Aside from the recommendations about roast level and bean choice, you can adapt your brewing process a bit. Specifically, you can use a different brew ratio to change how much water passes through the puck. A longer shot, also called a lungo may have a brew ratio of about 1:3 grinds to water by mass. On the other end of the spectrum is the ristretto which may use a 1:1 ratio. A good explanation on pulling those shots by changing the grind size is found in this answer.
In your case, I think a ristretto may be what you're looking for. Because less water passes through the coffee puck, you will proportionally extract more compounds that release into the water easily. These tend to be more acidic.
As Wikipedia describes the ristretto's qualities:
A ristretto's chemical composition and taste differ from those of a full length extraction for three reasons:
- More concentrated: The first part of any extraction is the most concentrated, its color typically lying between dark chocolate and umber, whereas the tail end of shots are much lighter, varying from the color of dark pumpkin pie to varying shades of tan (see photo, above right). This is an important factor when drinking straight espresso shots.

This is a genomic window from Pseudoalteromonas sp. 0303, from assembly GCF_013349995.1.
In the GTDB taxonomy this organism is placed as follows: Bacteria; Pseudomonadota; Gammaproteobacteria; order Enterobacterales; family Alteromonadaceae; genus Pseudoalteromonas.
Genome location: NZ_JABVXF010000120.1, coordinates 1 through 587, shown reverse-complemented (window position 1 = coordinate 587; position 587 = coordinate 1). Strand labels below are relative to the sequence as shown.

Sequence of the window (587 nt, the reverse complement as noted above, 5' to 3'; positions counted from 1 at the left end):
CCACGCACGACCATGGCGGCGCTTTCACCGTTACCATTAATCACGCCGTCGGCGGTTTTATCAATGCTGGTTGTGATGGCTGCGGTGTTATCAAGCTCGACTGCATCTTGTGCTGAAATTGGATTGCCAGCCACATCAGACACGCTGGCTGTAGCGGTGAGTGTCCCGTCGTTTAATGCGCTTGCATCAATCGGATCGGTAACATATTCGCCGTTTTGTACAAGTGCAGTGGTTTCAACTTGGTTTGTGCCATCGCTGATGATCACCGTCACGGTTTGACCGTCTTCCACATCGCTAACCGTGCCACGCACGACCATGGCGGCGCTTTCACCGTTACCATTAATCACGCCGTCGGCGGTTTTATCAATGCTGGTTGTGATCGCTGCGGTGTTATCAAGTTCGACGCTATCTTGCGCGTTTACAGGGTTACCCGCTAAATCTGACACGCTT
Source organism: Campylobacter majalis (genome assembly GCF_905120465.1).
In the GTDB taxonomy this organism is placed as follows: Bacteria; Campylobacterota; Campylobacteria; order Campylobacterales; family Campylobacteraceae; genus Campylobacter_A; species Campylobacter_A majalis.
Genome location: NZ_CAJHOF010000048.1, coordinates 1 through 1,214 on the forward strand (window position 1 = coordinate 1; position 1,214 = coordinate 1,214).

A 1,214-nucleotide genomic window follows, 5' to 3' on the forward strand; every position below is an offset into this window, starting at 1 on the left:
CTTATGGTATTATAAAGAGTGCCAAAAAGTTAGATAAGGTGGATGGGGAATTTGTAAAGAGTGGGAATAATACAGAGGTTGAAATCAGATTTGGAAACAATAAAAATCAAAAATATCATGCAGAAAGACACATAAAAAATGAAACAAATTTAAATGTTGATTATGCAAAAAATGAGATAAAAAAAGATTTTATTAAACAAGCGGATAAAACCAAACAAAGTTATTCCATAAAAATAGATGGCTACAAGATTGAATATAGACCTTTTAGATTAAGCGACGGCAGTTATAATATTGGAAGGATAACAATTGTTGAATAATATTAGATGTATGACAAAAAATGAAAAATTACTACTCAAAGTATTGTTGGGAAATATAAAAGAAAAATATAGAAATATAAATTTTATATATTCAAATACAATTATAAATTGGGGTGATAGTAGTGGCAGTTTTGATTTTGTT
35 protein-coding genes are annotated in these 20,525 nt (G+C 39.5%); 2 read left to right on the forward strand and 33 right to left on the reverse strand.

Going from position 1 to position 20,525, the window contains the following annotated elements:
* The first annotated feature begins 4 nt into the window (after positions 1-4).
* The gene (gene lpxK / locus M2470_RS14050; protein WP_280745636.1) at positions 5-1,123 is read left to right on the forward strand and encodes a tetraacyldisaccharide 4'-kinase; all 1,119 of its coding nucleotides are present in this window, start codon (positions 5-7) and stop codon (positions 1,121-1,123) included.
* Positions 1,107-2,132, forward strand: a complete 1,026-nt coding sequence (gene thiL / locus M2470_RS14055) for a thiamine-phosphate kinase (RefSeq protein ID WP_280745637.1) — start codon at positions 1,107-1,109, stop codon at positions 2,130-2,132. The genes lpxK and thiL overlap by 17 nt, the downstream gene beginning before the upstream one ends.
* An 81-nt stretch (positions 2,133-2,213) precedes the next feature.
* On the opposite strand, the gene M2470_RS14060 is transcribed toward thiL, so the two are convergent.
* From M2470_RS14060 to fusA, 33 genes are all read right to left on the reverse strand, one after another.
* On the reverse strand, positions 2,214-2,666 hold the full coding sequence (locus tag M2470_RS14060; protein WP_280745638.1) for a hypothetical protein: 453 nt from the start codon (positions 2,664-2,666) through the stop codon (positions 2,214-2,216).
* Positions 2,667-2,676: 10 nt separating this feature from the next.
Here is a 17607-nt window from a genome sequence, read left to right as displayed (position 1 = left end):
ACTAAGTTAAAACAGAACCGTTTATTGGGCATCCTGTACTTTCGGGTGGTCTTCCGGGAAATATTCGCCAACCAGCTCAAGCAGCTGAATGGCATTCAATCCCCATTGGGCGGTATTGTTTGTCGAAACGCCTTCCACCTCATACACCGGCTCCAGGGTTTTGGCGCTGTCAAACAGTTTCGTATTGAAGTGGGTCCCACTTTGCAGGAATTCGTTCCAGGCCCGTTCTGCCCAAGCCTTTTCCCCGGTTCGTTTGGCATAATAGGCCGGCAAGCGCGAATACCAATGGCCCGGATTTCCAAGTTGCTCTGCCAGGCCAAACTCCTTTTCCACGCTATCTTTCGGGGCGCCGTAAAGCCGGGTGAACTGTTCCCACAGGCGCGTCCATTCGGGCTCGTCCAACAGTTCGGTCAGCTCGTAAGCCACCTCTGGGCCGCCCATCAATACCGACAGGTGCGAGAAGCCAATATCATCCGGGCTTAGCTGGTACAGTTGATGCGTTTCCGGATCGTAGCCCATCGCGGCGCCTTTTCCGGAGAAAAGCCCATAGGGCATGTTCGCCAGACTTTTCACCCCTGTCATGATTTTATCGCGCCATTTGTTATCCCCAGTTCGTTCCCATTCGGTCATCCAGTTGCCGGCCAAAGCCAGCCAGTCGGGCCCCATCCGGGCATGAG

- Different balance: Different chemical compounds in ground coffee dissolve into hot water at different rates. A ristretto contains a greater relative proportion of faster extracting compounds, proportionally fewer of the compounds characteristic of over-extraction, and thus, a different balance.
- Fewer total extracts: Relative proportions aside, fewer total coffee compounds—caffeine being just one—are extracted into ristrettos versus full length shots. This is an important factor when diluting shots into water or milk.
As an easy experiment, you could pull a regular espresso and switch cups halfway through the extraction. While that first shot won't be a balanced ristretto, comparing the two can give you an idea about the different compounds (and thus flavors) extracted at different points during the extraction process.
If you do like it, you might want to follow the advice from this answer and change your grind to get a regular extraction time (25-40 seconds) with a 1:1 brew ratio.